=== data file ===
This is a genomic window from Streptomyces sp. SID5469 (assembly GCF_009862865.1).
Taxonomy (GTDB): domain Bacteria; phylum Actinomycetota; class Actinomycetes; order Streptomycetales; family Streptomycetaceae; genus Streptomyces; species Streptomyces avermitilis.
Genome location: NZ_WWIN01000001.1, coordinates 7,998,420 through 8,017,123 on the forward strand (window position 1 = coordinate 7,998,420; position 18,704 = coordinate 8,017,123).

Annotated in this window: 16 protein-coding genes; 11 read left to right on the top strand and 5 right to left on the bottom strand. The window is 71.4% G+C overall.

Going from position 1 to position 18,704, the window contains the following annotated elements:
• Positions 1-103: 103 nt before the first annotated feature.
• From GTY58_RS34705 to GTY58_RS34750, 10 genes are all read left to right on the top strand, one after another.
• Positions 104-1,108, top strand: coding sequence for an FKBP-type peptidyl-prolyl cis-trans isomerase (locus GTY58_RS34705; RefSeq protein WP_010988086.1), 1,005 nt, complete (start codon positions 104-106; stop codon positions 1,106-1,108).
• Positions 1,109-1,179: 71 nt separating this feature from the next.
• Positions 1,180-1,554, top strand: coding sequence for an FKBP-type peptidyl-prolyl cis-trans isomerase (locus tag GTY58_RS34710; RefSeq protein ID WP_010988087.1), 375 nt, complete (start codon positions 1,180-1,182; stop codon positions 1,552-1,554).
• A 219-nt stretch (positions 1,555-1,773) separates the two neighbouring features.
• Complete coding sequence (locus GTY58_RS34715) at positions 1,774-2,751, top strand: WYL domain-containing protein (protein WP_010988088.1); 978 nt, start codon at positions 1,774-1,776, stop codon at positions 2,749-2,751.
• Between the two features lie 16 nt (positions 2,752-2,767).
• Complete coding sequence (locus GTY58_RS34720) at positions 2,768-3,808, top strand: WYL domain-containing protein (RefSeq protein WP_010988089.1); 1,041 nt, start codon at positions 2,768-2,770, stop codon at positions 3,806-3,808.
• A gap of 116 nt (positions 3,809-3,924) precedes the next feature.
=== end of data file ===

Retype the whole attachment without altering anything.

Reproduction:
This is a genomic window from Streptomyces sp. SID5469 (assembly GCF_009862865.1).
Taxonomy (GTDB): domain Bacteria; phylum Actinomycetota; class Actinomycetes; order Streptomycetales; family Streptomycetaceae; genus Streptomyces; species Streptomyces avermitilis.
Genome location: NZ_WWIN01000001.1, coordinates 7,998,420 through 8,017,123 on the forward strand (window position 1 = coordinate 7,998,420; position 18,704 = coordinate 8,017,123).

Annotated in this window: 16 protein-coding genes; 11 read left to right on the top strand and 5 right to left on the bottom strand. The window is 71.4% G+C overall.

Going from position 1 to position 18,704, the window contains the following annotated elements:
• Positions 1-103: 103 nt before the first annotated feature.
• From GTY58_RS34705 to GTY58_RS34750, 10 genes are all read left to right on the top strand, one after another.
• Positions 104-1,108, top strand: coding sequence for an FKBP-type peptidyl-prolyl cis-trans isomerase (locus GTY58_RS34705; RefSeq protein WP_010988086.1), 1,005 nt, complete (start codon positions 104-106; stop codon positions 1,106-1,108).
• Positions 1,109-1,179: 71 nt separating this feature from the next.
• Positions 1,180-1,554, top strand: coding sequence for an FKBP-type peptidyl-prolyl cis-trans isomerase (locus tag GTY58_RS34710; RefSeq protein ID WP_010988087.1), 375 nt, complete (start codon positions 1,180-1,182; stop codon positions 1,552-1,554).
• A 219-nt stretch (positions 1,555-1,773) separates the two neighbouring features.
• Complete coding sequence (locus GTY58_RS34715) at positions 1,774-2,751, top strand: WYL domain-containing protein (protein WP_010988088.1); 978 nt, start codon at positions 1,774-1,776, stop codon at positions 2,749-2,751.
• Between the two features lie 16 nt (positions 2,752-2,767).
• Complete coding sequence (locus GTY58_RS34720) at positions 2,768-3,808, top strand: WYL domain-containing protein (RefSeq protein WP_010988089.1); 1,041 nt, start codon at positions 2,768-2,770, stop codon at positions 3,806-3,808.
• A gap of 116 nt (positions 3,809-3,924) precedes the next feature.